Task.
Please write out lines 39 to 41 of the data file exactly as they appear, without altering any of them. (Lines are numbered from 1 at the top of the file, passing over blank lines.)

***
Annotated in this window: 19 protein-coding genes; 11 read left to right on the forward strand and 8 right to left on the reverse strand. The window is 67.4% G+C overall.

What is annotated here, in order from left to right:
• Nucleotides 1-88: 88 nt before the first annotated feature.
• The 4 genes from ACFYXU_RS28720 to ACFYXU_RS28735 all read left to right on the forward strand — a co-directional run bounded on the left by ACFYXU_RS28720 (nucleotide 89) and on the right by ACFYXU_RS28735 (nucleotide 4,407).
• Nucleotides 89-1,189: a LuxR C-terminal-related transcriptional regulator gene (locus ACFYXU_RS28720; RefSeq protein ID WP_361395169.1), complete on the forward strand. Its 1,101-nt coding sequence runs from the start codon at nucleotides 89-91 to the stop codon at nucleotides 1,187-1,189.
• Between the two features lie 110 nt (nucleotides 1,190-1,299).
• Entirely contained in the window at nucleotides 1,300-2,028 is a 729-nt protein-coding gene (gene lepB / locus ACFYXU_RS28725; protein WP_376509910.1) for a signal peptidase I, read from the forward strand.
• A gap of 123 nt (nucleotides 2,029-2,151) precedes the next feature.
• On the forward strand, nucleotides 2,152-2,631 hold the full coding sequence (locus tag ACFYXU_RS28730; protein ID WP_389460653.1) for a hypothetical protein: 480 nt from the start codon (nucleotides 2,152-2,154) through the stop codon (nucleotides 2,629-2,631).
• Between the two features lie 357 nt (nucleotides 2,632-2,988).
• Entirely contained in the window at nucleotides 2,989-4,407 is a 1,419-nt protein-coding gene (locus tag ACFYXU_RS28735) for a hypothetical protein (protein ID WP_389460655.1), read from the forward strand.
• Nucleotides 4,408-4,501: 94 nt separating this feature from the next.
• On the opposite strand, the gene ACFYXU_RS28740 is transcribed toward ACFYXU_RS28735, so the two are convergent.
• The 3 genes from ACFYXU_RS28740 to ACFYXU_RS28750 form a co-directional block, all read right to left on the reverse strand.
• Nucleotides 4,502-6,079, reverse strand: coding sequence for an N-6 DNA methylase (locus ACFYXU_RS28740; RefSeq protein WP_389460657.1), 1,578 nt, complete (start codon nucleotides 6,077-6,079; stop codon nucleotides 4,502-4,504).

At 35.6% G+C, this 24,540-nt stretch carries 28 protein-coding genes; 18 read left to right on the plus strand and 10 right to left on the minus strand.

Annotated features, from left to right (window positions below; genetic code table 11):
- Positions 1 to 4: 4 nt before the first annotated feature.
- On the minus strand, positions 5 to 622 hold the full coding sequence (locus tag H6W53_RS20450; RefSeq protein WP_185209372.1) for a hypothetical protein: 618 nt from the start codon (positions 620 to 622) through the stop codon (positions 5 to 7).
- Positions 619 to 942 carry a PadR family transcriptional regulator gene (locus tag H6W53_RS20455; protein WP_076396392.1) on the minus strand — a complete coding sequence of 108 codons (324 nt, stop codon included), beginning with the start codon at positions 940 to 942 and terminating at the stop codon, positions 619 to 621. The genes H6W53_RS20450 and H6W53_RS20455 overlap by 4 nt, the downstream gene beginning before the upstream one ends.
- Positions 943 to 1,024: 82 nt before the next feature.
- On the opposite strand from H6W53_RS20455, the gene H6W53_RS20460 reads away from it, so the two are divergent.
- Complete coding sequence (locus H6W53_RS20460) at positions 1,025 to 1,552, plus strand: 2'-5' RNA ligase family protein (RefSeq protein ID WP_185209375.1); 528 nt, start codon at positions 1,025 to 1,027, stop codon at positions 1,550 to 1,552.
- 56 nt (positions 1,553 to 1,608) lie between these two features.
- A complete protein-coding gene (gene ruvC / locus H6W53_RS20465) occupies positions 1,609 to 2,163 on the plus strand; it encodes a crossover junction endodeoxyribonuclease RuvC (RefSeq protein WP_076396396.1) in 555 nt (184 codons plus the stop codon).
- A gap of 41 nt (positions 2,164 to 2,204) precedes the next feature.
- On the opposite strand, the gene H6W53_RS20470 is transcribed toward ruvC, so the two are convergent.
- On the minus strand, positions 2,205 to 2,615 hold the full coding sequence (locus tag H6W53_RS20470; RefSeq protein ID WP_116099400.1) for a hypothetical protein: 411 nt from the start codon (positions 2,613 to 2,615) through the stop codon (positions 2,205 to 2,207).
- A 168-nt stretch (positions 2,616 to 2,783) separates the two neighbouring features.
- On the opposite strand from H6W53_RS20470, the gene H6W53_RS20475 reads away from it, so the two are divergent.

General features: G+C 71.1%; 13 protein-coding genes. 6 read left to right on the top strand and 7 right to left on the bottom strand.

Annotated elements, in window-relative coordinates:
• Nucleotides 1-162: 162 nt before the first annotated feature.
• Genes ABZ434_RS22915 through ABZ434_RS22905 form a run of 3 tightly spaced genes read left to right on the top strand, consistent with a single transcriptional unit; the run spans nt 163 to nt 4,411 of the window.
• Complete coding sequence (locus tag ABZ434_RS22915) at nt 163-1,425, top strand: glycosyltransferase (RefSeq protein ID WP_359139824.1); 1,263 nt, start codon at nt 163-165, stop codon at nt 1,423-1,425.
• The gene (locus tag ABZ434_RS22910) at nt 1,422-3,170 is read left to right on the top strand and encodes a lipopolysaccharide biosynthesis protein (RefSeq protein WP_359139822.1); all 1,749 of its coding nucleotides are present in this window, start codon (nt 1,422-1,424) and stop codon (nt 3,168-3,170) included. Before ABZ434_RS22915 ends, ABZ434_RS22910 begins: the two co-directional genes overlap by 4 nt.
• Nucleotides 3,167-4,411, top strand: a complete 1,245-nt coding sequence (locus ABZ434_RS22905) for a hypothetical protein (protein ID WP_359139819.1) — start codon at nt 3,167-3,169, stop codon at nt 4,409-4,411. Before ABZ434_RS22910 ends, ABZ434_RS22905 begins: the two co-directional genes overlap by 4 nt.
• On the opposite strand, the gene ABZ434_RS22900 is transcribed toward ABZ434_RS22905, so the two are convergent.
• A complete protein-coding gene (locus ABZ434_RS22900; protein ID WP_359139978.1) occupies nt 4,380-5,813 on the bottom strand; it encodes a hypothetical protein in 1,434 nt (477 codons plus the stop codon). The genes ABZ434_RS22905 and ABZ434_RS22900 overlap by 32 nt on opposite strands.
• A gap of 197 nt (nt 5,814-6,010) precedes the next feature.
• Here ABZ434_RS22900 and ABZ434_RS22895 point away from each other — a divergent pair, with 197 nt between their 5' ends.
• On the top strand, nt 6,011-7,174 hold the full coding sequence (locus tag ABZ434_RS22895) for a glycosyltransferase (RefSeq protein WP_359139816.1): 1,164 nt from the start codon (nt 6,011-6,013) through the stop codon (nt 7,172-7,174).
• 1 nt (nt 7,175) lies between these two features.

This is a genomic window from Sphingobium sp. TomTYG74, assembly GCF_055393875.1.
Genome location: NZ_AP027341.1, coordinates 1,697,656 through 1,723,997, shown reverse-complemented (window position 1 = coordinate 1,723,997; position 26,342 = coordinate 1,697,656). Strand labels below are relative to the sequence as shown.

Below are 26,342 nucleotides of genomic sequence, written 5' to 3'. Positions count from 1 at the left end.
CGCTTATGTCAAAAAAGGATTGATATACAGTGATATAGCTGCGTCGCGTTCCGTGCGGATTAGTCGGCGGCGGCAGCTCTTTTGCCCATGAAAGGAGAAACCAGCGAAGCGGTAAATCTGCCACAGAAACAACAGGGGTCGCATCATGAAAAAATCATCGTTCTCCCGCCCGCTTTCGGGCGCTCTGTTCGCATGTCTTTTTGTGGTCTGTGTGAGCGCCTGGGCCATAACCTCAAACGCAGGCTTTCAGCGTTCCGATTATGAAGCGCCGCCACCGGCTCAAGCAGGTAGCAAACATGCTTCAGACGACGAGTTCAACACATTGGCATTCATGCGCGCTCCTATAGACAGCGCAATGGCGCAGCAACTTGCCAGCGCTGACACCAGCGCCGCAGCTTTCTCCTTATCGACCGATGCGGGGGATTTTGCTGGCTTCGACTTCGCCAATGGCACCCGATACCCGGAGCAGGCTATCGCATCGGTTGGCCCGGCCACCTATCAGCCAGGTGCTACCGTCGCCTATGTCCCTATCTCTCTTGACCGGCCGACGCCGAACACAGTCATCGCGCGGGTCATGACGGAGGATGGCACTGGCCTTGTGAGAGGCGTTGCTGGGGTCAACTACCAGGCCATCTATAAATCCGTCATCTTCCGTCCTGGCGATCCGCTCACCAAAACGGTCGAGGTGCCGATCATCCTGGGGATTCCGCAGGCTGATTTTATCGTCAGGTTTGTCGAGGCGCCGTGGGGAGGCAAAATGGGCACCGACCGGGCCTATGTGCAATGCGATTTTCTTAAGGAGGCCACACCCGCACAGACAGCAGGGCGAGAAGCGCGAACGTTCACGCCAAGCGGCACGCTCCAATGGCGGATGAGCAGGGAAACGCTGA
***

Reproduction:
• A complete protein-coding gene (locus ABZ434_RS22900; protein ID WP_359139978.1) occupies nt 4,380-5,813 on the bottom strand; it encodes a hypothetical protein in 1,434 nt (477 codons plus the stop codon). The genes ABZ434_RS22905 and ABZ434_RS22900 overlap by 32 nt on opposite strands.
• A gap of 197 nt (nt 5,814-6,010) precedes the next feature.
• Here ABZ434_RS22900 and ABZ434_RS22895 point away from each other — a divergent pair, with 197 nt between their 5' ends.